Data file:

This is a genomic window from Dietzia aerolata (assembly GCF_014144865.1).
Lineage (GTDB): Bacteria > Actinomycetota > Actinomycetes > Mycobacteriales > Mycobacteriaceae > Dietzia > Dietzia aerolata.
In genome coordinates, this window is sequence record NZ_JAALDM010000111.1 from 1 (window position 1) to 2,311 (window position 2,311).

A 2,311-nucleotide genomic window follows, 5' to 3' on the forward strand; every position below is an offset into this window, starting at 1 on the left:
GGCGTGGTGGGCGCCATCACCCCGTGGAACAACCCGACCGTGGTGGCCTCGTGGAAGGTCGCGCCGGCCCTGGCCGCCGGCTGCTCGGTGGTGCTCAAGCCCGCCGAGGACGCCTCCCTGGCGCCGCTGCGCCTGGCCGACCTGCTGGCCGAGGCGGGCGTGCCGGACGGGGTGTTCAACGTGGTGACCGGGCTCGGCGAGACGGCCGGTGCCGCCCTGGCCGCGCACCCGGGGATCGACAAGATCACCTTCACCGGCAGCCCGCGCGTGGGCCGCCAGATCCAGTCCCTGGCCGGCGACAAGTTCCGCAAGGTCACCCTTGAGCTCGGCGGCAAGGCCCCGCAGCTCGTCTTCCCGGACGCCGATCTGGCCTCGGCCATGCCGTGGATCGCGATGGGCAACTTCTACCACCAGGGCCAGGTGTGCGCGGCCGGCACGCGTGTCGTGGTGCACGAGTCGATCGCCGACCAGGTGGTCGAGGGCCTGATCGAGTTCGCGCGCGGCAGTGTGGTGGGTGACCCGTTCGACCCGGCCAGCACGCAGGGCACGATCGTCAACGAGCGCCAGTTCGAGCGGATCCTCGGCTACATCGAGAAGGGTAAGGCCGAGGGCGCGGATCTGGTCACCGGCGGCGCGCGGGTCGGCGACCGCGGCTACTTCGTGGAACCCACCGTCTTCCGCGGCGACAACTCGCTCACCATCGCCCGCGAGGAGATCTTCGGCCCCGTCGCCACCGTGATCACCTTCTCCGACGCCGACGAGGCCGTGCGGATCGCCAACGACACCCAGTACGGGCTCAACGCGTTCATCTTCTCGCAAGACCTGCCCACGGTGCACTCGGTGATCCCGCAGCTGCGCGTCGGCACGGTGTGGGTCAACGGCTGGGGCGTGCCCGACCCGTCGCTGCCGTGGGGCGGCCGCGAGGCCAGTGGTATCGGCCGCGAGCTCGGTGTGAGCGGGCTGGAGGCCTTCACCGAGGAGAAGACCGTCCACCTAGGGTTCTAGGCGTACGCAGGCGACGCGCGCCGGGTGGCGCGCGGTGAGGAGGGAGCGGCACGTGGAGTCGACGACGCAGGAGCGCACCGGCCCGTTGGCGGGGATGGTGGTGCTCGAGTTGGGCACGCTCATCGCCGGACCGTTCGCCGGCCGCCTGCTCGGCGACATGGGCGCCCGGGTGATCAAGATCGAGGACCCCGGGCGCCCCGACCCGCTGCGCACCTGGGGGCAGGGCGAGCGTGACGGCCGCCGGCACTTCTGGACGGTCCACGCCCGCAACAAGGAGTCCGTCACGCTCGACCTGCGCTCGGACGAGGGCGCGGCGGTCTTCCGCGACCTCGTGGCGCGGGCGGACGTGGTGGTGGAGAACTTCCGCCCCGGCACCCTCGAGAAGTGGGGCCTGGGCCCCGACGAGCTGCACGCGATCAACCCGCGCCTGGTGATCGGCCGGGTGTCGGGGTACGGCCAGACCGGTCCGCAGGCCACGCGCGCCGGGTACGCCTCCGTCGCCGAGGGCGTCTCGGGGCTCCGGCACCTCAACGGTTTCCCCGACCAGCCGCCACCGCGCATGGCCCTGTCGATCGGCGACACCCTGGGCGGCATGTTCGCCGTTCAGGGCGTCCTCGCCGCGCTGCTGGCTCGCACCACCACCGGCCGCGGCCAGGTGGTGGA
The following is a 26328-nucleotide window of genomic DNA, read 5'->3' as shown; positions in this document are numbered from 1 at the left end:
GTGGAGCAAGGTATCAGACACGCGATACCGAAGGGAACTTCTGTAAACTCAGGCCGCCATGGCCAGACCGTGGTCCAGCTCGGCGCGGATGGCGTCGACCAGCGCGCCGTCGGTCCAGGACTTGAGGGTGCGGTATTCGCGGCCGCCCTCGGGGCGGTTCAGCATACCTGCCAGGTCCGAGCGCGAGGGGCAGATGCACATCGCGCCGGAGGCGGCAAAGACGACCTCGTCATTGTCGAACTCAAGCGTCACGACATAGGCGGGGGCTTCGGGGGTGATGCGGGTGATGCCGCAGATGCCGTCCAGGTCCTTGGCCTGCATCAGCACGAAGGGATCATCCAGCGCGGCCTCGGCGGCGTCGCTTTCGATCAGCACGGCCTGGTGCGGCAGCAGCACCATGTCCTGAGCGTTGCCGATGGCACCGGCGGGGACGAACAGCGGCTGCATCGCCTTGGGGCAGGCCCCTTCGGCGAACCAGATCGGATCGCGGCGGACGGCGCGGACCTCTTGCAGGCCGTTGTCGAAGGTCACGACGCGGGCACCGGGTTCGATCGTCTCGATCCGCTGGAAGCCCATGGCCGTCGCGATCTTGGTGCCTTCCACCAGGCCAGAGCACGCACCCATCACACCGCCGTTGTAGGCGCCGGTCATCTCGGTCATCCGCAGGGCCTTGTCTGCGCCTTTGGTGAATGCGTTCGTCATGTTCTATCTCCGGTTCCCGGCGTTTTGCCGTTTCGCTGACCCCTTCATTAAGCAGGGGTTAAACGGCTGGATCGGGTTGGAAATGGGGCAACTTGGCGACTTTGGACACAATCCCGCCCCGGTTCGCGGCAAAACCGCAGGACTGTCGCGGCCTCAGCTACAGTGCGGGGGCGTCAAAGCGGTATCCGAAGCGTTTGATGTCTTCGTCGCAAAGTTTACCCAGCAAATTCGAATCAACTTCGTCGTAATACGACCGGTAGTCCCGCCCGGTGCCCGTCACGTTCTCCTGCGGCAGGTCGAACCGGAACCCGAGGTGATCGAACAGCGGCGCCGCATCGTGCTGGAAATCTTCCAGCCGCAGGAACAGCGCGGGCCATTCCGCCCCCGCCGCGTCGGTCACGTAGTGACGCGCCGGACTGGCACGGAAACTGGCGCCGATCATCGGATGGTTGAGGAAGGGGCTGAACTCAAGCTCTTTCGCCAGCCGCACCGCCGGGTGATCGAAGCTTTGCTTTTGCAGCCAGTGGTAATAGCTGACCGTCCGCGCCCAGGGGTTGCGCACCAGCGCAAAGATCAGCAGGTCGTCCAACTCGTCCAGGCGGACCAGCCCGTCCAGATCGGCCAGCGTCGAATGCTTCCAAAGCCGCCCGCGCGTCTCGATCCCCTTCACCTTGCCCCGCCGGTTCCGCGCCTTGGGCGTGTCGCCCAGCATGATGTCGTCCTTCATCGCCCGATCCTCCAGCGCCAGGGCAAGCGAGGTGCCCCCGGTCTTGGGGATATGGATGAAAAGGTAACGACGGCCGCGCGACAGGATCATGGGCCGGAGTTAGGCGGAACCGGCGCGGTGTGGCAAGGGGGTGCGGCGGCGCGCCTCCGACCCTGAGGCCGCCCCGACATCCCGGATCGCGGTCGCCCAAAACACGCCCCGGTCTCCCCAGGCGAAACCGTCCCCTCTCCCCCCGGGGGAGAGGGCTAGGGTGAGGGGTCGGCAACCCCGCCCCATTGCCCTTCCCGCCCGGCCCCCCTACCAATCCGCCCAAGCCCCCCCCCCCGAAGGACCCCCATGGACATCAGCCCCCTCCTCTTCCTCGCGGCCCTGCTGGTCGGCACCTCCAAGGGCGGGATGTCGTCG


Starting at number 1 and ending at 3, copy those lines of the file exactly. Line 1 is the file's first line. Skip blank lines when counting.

This is a genomic window from Dietzia aerolata (assembly GCF_014144865.1).
Lineage (GTDB): Bacteria > Actinomycetota > Actinomycetes > Mycobacteriales > Mycobacteriaceae > Dietzia > Dietzia aerolata.
In genome coordinates, this window is sequence record NZ_JAALDM010000111.1 from 1 (window position 1) to 2,311 (window position 2,311).